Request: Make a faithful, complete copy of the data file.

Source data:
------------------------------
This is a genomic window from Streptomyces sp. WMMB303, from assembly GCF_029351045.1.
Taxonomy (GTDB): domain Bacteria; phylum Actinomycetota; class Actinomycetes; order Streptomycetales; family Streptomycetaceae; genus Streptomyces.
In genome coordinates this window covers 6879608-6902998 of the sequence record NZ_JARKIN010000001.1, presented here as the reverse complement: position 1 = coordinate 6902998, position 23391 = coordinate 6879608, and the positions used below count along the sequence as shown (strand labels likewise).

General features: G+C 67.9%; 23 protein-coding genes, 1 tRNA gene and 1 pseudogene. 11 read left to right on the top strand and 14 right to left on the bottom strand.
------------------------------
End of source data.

This is a genomic window from Streptomyces sp. WMMB303, from assembly GCF_029351045.1.
Taxonomy (GTDB): domain Bacteria; phylum Actinomycetota; class Actinomycetes; order Streptomycetales; family Streptomycetaceae; genus Streptomyces.
In genome coordinates this window covers 6879608-6902998 of the sequence record NZ_JARKIN010000001.1, presented here as the reverse complement: position 1 = coordinate 6902998, position 23391 = coordinate 6879608, and the positions used below count along the sequence as shown (strand labels likewise).

General features: G+C 67.9%; 23 protein-coding genes, 1 tRNA gene and 1 pseudogene. 11 read left to right on the top strand and 14 right to left on the bottom strand.